It’s impossible to walk away from watching golf for seven and a half hours virtually non-stop without having some strong feelings. That’s especially the case when a major championship is on the line and when the final round turns out to be as wild a ride as Sunday’s British Open.
Consider this. Matt Kuchar, with a one-shot lead going to the 14th hole, played the next four holes in two-under par and found himself losing three shots to eventual winner Jordan Spieth. He played the same four-hole stretch in five-under par. This after nearly falling off the mountaintop, literally and figuratively, at the par-4 13th hole, when Jordan was forced to recover from one of the wildest tee shots anyone has seen down the final stretch of a major.
They ought to put plaque out there on the driving range to the right of the 13th hole from which Spieth hit after taking an unplayable and then getting relief. That was one of the great bogeys in all of championship golf. And just as it looked like he was done, he came firing back with a near ace on the par-3 14th that began his comeback.
I’ve been watching tournament golf for 50 years. I root for good golf. I don’t want to see the rulebook at center stage, as it was, say at the 2010 PGA Championship at Whistling Straits when Dustin Johnson grounded his club in a bunker on the 72nd hole. I don’t want to wait two hours for a ruling on whether a ball moved on the green, as we had to at last year’s U.S. Open at Oakmont Country Club
This was all about the game’s wacky rhythms. About an unheralded 21-year old pro golfer from China, Haotong Li, vaulting into contention with an early 63 under ideal conditions and having to sit and wait in the clubhouse for three-plus hours.
It was about Spieth looking nervous early and fidgeting even more than normal while putting uncharacteristically badly from inside ten feet. All the while, Kuchar played a very steady game, while Spieth variously faltered, regained himself, momentarily fell apart on that 13th hole and then found the kind of inner strength that makes him such a threat to keep winning forever.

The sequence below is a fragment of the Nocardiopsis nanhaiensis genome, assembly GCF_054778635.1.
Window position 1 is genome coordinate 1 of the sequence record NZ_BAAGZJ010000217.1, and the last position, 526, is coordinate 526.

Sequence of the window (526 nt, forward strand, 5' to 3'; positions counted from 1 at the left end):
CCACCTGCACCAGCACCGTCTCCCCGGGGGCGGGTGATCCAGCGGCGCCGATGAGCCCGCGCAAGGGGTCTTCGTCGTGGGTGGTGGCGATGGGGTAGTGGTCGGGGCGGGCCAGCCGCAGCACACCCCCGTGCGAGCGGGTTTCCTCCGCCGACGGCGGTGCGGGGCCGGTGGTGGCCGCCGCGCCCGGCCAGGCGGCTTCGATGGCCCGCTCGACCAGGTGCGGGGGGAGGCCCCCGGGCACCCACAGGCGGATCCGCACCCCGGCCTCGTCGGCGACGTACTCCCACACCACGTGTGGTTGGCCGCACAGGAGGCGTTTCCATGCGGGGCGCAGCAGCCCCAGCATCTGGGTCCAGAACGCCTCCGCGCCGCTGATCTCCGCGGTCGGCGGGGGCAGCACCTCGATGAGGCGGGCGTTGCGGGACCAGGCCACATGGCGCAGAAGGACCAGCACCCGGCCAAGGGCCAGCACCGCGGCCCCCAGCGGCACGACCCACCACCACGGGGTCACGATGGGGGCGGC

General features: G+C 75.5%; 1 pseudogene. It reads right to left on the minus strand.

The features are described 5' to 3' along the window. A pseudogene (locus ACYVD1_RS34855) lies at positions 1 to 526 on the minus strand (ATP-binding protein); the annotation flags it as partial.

We all do it in our own way during a round. Falter, find ourselves, collapse, regain form, hit the occasional stretch of pure shot making that convinces us we can really play, only to fall back onto our own version of regular play. That is normal in golf – the ebb and flow, slightly manic-depressive mood swing quality of play, that all golfers at all levels ultimately experience in their own way. The difference is that Tour-quality pros still shoot around par while doing so. Or in Spieth’s case, one-under par on a day when it looked like he could easily have shot five-over and lost the British Open altogether.
I was worried halfway into the final round that the day might prove boring. I’m glad to say it proved to be worthwhile theater. What we saw in Spieth’s win was the true rhythm of the game asserting itself. It made a morning (and early afternoon) in front of the tube time well spent.